For the BFB group, the basal levels of TBARS were inversely associated with fasting glucose (R=0.63, p<0.001); however, this association did not remain for the next two measurements. At 15 days after starting bar consumption, TBARS levels were directly associated with total cholesterol only in CB group (R=0.39, p<0.05), and 30 days after, with BMI in BFB group (R=0.68, p<0,05) (Table 8).
In BFB group, carbonyl levels were associated with abdominal circumference (R=0.47, p<0,001), lipid consumption (R=0.48, p<0.05) and total cholesterol (R=0.45, p<0.001) at basal, 15-day and 30-day assessments, respectively; in CB group, carbonyl levels were inversely associated with BMI (R=0.48, p<0.05), carbohydrates consumption (R=0.47, p<0.05) after 15 days of bar consumption (Table 9).
Several studies affirm that pinto beans can be included in diet, on a daily basis, in a reasonable quantity to provide health benefits that include lowering serum lipoproteins and improving risk factors for coronary heart disease (6, 13). In this study, we did not find reduction in serum lipoprotein after the 30-day follow-up assessment.
BFB showed higher levels of serum lipid peroxidation (TBARS) in basal and fifteen-day samples than CB; perhaps, the higher intake of carbohydrates in the former group promoted it. In the same group, subjects with a weight range of 55-64 kg and 75-86.9 kg have the highest levels of TBARs at basal assessment; this may be associated to a high carbohydrate consumption at basal time; however, levels of TBARS decreased at the final evaluation (30 days after), annulling the difference between both groups and the difference linked with weight range. It can be assumed that, in this study, the consumption of the fiber bean bar can attenuate the oxidation caused by diet and weight; this result agrees with a clinical trials which reported that the dietary supplement of a Phaseolus vulgaris extract to subjects with a carbohydrate-rich, 2000 to 2200-calorie diet, produced; after 30 days of treatment, significant reductions in body weight (4 %), fat mass (10 %), and waist/hip circumferences (3/1.3 %, respectively) compared to the baseline data (14).
Many studies have showed that beans contain substantial amounts of phenolic acids and flavonoids; specially, red, black, and blue-violet coloured beans show also anthocyanins, such as delphinidin and cyaniding; these compounds possess a very strong antioxidant and anti-free-radical activities (15). The antioxidant effect and total phenolic content of common beans had been previously reported, showing that pigmented beans had generally major antioxidant effect and higher amount of total polyphenols, with respect to the nonpigmented varieties (16,17). Other study considers the potential of Phaseolus vulgaris as a natural alternative treatment of some metabolic alterations associated with obesity (18-20). This is the first study in Mexico which evaluate the antioxidant capacity of bean-fiber-bar (Phaseolus vulgaris) consumption.
The basal TBARS levels in this study were inversely associated with fasting glucose in BFB ; however, this association does not remain for the next two measurements. TBARs levels, after 15 days bar consumption, were directly associated with total cholesterol in CB, and after 30 days, with BMI in BFB group. Previous evidence about the relationship between bean consumption and levels of TBARs does not exist; however, some studies show evidence indicating that the inclusion of black beans in a typical Western-style meal attenuates postprandial insulin and moderately enhances postprandial antioxidant endpoints (total Oxygen Radical Absorbance, and Oxidized LDL) in adults with metabolic syndrome, which could only be partly explained by fiber content and antioxidant capacity properties (14). In other study, 30 overweight subjects used Beanblock® for at least 12 weeks; Beanblock® is a standardized dry extract obtained from a selected bean variety of Phaseolus vulgaris Oxidative stress was significantly decreased in this case (21). Regarding oxidized proteins in serum, in this study some statistical differences were found between groups at each one of the three assessments during consumption of the bars; but the carbonyl levels were positively associated with total cholesterol at 30 days after having started consumption of the bean bar. In another previous study, the level of advance oxidation protein products (mAOPPs) has been positively correlated with triglycerides and negatively correlated with high-density lipoprotein cholesterol. But there was no correlation of this marker of protein oxidation with biomarkers of lipid peroxidation (22). In this study, carbonyl levels were directly associated with basal abdominal circumference in subjects in the BFB group and negatively with BMI in subjects belonging to CB group 15-days after bar consumption. Some subjects in BFB group presented central obesity, and this could be an indicator about lifestyle and dietary habits; high-fat, high-carbohydrate meals induce a significantly more prolonged and greater oxidative and inflammatory stress in the obese (23,24); analyzing the average amount of lipids consumed during the first two weeks by subjects belonging to the BFB group, the dietary intake of fat was 33% of total calories. The World Health Organization recommends that lipids must cover between 15 and 30% of the total daily caloric intake and, in Mexico, the National Institute of Medical Science and Nutrition Salvador Zubiran recommended that energy obtained from lipids must be about 25% (25).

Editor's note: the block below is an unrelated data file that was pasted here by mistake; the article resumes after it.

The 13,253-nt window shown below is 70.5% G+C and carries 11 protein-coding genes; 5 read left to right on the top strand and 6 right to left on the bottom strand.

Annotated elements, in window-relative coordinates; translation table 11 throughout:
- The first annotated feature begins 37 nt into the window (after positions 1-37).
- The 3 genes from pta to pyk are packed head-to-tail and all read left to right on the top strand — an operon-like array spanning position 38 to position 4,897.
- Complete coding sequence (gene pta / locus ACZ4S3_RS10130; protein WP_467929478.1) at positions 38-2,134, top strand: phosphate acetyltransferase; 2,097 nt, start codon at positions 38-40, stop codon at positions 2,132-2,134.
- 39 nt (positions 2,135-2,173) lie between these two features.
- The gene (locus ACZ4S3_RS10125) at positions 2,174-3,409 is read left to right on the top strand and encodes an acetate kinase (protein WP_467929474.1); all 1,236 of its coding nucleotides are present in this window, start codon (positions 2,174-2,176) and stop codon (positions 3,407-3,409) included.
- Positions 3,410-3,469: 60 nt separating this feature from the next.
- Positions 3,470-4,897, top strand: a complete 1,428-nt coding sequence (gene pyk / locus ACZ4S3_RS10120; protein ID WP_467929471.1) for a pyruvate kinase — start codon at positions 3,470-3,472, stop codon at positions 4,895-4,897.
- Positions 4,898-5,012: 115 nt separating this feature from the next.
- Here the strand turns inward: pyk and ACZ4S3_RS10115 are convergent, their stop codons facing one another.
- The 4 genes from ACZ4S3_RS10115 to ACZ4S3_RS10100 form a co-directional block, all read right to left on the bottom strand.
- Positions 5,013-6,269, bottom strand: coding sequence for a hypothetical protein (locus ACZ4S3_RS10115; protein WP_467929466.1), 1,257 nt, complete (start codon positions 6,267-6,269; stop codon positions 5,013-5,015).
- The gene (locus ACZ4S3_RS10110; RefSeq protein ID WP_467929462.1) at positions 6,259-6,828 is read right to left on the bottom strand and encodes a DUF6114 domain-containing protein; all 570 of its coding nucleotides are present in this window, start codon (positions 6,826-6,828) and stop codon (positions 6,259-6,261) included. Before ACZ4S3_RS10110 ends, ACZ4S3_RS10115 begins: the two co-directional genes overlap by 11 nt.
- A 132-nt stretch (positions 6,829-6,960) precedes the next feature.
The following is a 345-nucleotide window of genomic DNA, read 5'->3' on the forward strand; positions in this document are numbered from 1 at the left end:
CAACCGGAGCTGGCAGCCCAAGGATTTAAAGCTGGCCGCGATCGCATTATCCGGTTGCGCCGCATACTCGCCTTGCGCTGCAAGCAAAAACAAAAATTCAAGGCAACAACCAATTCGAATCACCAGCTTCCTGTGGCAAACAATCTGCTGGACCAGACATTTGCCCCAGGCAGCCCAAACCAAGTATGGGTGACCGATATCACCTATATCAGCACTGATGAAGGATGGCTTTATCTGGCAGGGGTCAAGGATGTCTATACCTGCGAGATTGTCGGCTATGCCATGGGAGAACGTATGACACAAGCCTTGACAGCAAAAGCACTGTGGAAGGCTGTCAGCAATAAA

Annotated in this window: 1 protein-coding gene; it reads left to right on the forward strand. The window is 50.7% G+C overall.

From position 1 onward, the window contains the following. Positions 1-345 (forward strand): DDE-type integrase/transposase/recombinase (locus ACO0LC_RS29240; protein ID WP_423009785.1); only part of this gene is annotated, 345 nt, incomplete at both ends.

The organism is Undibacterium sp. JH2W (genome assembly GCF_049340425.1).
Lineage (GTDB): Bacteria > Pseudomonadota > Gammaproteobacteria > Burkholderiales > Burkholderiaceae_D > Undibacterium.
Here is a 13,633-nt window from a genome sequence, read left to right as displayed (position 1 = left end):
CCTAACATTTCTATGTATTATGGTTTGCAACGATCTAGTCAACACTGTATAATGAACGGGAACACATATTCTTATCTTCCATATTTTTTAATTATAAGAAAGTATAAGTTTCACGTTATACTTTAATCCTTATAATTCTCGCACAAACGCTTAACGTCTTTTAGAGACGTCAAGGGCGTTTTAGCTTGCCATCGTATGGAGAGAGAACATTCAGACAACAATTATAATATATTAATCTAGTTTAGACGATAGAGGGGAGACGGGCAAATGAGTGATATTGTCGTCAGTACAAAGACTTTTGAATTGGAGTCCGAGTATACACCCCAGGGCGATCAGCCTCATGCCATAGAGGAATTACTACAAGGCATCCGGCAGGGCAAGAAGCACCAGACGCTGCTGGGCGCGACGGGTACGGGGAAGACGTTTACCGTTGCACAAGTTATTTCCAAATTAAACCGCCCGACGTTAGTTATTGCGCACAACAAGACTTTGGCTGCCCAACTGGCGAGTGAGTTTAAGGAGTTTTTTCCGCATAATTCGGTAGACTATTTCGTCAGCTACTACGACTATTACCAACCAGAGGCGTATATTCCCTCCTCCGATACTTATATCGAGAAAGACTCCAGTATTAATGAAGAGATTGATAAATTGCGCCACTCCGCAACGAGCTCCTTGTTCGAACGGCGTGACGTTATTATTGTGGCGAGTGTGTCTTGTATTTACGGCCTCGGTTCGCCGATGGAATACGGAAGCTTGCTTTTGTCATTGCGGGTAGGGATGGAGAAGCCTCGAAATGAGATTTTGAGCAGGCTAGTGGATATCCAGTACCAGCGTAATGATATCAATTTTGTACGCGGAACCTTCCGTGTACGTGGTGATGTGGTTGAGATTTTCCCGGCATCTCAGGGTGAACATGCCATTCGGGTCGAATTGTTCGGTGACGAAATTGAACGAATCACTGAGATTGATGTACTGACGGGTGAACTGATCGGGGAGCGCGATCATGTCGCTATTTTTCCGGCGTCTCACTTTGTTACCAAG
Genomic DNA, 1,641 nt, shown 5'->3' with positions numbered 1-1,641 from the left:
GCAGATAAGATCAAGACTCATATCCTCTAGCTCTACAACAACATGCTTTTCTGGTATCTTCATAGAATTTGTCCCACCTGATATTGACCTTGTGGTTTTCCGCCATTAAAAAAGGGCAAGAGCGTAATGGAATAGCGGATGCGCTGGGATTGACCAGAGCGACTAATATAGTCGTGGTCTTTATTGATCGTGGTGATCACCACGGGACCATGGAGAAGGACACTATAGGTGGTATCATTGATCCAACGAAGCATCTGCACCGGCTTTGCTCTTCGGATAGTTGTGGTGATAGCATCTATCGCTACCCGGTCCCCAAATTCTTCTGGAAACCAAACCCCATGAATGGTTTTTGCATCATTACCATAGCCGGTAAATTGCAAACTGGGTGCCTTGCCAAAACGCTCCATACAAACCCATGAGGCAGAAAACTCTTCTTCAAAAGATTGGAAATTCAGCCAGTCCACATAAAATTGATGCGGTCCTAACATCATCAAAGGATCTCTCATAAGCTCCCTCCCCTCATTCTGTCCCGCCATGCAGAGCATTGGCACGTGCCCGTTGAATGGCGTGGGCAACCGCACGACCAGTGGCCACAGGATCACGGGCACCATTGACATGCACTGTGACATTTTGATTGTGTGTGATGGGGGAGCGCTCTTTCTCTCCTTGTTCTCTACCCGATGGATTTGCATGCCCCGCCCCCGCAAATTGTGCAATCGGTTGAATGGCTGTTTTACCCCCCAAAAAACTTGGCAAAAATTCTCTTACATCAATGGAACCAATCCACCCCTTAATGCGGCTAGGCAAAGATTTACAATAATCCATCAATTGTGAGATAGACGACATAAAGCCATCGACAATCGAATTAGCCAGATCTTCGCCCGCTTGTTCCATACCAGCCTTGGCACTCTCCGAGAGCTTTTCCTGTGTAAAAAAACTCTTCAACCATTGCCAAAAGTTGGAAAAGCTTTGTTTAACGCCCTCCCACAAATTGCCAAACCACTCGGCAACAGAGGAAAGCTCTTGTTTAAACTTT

In conclusion, consumption for 30 days of fiber bean bars did not alter glucose or PL levels, so their intake is safe; furthermore, lipid peroxidation onset in the BFB group was reduced after 30-day consumption of the fiber bean bars, these levels were inversely related to fasting glucose levels and directly related to BMI and total serum cholesterol levels: These results support the use of these bars like a functional food.
This study was supported by National Institute of Forestry, Agricultural and Livestock Research (INIFAP, Bajío), special grants to Research and Postgrade Support Office of Universidad de Guanajuato (DAIP).
The authors declare no conflict of interest